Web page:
Ammunition

Bullets: Chunky and Slow vs. Fast and Light

Upset Gorilla Ammunition bullet showing petals

Some people worship at the altar of the .45 ACP, as it is the biggest pistol bullet. “I would carry a .46 except they don’t make one. The .45 doesn’t just stop the bad guy; it kills his soul…” and the list of trite sayings goes on and on. Other people proudly proclaim their heresy and pack 15-20 rounds of Euro pellets in their plastic fantastic. “The Army switched from the .45 to the 9mm, so it must be great. The only time you have too many bullets is if you are swimming or on fire. I can miss 2/3 of the time and still get as many hits as your 1911…”

Brittany Caton with a Glock 9mm handgun in a Tiffany blue Kydex holster
Instructor Brittany Caton trusts here Glock 19 9mm. With careful load selection, the 9mm is a great defensive caliber.

Let’s just say, I am not a fan boy in either camp. There are great options in both categories and the gun you should carry—bet your life on—is the one you know and trust. The one with which you have mastered the manual of arms and are competent to hit with—frequently and fast. It should also be a gun you can/will carry with you all of the time; and I don’t mean in your glove box. That little caveat puts more pocket .38 specials and .380 ACP’s into action than any other part of choosing a carry gun.

Basic Truths

The .45 ACP (.451) is bigger and provides a larger entry hole than a 9mm (.355). However, upon expansion, modern jacketed hollow points from tier-one bullet makers don’t show a huge difference. The 230-grain .45 penetrates based on bullet weight more than velocity. The lack of velocity often restricts the amount of expansion and some JHP bullets barely expand while others open phenomenally. A thorough study that I was once privy to compared over 20 choices. There were many in the non-expansion category, a slightly larger group in the .55- to.70-inch range and two just breaking .80 inch—Federal 230-grain HST and Federal Tactical bonded +P. One overachiever hit a full one-inch of expansion (Winchester 230-grain Ranger T series). All three named bullets averaged roughly 14.5 inches of penetration.

A note on the 200-grain bullets, tread carefully here. Of the bullets tested, more than 60% had little or no expansion and none were close to the top performers. Failure to expand was much less prevalent with the 230-grain options.

5 expanded 9mm bullets
Performance of the modern 9mm Luger gives us a degree of confidence in the cartridge.

The 9mm bullet penetrates based on a narrower cross section and high velocity. The momentum slows much more quickly than the .45, but a well-made bullet does so by trading speed for expansion. In the same study, there were also many bullets in the non-expanding category. Those that did expand broke into three groups. The first group was small in number as well as expansion, ranging from .36–.40 inch. The next group far exceeded that group in both count and expansion. They ranged from .46–.66 inch. The overachievers in 9mm hit .68-74 inch. As 9mm has many options with bullet weight and pressure options, the results need more break down.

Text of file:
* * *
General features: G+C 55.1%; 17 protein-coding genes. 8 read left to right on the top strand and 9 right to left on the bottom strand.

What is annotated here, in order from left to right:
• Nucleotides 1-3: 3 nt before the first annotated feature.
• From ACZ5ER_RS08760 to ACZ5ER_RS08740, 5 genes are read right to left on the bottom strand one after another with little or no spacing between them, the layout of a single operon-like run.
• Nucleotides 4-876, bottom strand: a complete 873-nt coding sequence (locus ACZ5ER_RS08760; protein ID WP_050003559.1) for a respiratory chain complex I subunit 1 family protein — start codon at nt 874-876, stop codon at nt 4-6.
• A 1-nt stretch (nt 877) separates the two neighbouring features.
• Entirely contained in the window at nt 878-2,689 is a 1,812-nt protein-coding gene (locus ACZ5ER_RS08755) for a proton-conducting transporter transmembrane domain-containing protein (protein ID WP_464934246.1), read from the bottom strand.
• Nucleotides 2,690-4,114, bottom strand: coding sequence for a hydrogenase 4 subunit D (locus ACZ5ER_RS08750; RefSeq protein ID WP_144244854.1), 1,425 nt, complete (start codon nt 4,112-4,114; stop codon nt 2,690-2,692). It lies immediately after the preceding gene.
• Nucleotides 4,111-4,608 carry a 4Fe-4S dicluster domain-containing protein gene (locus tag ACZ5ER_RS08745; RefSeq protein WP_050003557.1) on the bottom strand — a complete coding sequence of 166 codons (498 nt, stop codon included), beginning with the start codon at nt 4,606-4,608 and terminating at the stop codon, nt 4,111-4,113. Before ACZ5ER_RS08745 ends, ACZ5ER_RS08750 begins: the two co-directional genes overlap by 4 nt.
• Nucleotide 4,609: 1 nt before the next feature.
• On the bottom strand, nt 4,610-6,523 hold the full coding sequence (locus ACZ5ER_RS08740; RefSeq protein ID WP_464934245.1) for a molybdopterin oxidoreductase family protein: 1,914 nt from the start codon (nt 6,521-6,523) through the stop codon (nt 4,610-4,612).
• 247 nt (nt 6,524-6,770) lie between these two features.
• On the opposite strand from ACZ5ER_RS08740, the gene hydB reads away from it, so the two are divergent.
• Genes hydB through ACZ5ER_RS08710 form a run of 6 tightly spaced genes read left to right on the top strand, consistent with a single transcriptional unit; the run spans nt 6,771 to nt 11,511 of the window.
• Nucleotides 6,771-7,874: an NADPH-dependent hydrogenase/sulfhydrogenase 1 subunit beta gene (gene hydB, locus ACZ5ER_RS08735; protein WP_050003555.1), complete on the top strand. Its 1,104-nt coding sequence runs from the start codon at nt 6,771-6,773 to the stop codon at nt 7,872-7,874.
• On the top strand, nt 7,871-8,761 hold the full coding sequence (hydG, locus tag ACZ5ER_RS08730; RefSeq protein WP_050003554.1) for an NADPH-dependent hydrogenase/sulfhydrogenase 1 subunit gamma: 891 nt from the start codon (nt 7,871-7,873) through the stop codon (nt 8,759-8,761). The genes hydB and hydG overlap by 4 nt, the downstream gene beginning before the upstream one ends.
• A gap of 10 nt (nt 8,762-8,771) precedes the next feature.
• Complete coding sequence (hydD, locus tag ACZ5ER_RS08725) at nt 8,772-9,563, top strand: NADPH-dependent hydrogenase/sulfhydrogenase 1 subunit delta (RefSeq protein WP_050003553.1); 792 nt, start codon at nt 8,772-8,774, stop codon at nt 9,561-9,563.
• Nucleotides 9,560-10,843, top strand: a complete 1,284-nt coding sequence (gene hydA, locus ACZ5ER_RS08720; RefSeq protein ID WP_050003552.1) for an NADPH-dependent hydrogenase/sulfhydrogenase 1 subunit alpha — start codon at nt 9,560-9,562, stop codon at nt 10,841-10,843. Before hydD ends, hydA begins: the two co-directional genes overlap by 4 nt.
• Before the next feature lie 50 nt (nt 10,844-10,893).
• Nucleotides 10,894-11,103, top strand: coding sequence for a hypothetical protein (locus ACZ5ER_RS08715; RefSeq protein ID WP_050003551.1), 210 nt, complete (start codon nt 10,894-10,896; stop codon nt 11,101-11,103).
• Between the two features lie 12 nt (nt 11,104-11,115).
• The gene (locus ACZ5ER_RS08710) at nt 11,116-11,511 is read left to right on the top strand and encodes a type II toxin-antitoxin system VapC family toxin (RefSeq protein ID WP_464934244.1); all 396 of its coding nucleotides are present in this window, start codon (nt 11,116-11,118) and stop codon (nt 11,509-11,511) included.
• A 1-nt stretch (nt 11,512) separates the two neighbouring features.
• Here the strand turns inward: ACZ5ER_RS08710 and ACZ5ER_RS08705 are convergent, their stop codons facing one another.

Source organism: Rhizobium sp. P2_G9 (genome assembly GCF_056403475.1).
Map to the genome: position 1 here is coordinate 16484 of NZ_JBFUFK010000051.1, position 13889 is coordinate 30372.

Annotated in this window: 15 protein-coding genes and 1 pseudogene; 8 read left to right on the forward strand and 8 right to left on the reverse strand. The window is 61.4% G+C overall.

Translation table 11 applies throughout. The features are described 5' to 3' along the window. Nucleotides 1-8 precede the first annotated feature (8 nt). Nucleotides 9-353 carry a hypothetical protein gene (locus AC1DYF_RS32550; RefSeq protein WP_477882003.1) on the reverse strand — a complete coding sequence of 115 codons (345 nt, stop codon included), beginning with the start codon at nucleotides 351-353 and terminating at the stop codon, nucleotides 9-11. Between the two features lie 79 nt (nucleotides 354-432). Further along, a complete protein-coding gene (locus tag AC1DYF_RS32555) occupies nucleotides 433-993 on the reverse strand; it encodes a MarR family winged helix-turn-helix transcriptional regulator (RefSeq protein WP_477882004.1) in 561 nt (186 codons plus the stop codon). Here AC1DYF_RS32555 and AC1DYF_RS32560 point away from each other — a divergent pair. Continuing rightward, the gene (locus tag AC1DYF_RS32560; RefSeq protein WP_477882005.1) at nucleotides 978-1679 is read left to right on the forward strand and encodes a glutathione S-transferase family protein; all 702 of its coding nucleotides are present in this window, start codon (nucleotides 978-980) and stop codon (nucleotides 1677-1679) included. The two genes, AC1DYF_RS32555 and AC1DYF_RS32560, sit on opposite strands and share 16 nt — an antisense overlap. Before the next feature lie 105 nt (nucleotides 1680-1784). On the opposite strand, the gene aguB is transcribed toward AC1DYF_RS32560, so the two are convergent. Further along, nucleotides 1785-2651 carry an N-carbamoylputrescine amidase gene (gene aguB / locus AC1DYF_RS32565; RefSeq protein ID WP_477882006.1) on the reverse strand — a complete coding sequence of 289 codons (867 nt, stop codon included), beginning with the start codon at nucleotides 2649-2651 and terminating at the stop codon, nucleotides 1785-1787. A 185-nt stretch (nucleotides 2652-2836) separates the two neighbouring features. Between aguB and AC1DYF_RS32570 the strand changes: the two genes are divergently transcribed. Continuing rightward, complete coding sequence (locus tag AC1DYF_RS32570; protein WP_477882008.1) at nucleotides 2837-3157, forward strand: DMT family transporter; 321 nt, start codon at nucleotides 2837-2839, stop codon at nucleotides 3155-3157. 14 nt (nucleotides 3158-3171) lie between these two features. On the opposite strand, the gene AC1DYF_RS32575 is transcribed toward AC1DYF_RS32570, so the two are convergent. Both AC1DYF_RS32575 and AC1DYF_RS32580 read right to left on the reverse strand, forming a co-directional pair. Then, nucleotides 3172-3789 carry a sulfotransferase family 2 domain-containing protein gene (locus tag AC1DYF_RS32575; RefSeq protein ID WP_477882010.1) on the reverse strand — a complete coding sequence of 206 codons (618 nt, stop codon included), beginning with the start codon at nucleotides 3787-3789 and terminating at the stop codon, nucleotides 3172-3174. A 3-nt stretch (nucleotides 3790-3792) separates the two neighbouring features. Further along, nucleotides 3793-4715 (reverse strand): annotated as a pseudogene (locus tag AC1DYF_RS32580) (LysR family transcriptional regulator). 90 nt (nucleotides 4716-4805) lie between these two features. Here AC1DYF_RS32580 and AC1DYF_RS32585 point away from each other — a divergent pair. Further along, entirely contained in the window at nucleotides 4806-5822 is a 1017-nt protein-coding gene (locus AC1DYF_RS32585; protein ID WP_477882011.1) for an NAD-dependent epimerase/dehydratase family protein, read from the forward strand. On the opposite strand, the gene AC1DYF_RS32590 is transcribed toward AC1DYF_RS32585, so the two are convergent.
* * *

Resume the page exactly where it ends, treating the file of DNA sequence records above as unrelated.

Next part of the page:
The 124-grain choices maxed out at .66 inch—Federal HST +P and Remington Golden Saber +P. The Federal HST in standard pressure was not far behind at .61 inch. All three exceeded 17 inches of penetration.

The 147-grain an up range had two stellar performers. The Federal 150-grain Micro HST expanded to .71 inch, and the Winchester 147-grain Ranger T-series opened to .74 inch. Both exceeded 16.5 inches of penetration.

The test result that shocked me was the Barnes 115-grain TAC-XPD +P with a .70-inch diameter and 13.4 inches of penetration.

Federal Micro HST 9mm Luger
Federal’s Micro HST 9mm was specifically designed for maximum performance in compact and subcompact pistols.

The 230-grain .45 ACP tends to be much better at breaking bones and crushing through barriers. The lower velocity and higher weight tend to resist deflection when hard objects are encountered. In contrast, the 9mm (especially lighter choices) is more likely to deflect. Inside the body, this can create an additional wound channel; but against a car windshield, there is a much larger chance of the bullet deflecting harmlessly away.

My article chose to focus on the amazing performers. Be aware, there are complete non performers that wear ‘big name’ brands. Most are older designs or geared toward shooters who think one aspect is the only thing that matters. There are also a couple of choices where the bullet design is a complete gimmick, as evidenced by testing. One brand in .45 ACP didn’t expand at all and penetration failed to break 11 inches. In 9mm it achieved .02 inch of expansion and failed to penetrate to 10 inches. In my opinion, neither of these options provides anything resembling marginal performance. Some FMJ bullets perform better than that, with some slight expansion and at least hitting the FBI’s minimum penetration of 12 inches.

Gear tree with rifle, shotgun, plate carrier and gear belt
Gear tree with .300 BLK, KSG, plate carrier, battle belt and M&P 9mm ready for duty

In summation, many of the modern, name brand bullets in both .45 ACP and 9mm will do the job well. This data should help you realize, with the proper bullets, ammunition effectiveness is not nearly as large a concern as it once was. The best .45 ACP provides 1.00 inch of direct wound path and 14.5 inches of penetration in ballistic gel. Most carry guns chambered in this caliber have less than 6 rounds on board. The best 9mm provides .74 inch of direct wound path and 16.5 inches of penetration in ballistic gel. Most carry guns in this caliber have less than 8 rounds on board. In both calibers, full-sized guns often carry significantly more—up to 15 and 21 rounds respectively. In my opinion, this means ergonomics, size versus concealability, price, and personal ego or mindset are the real deciding factors.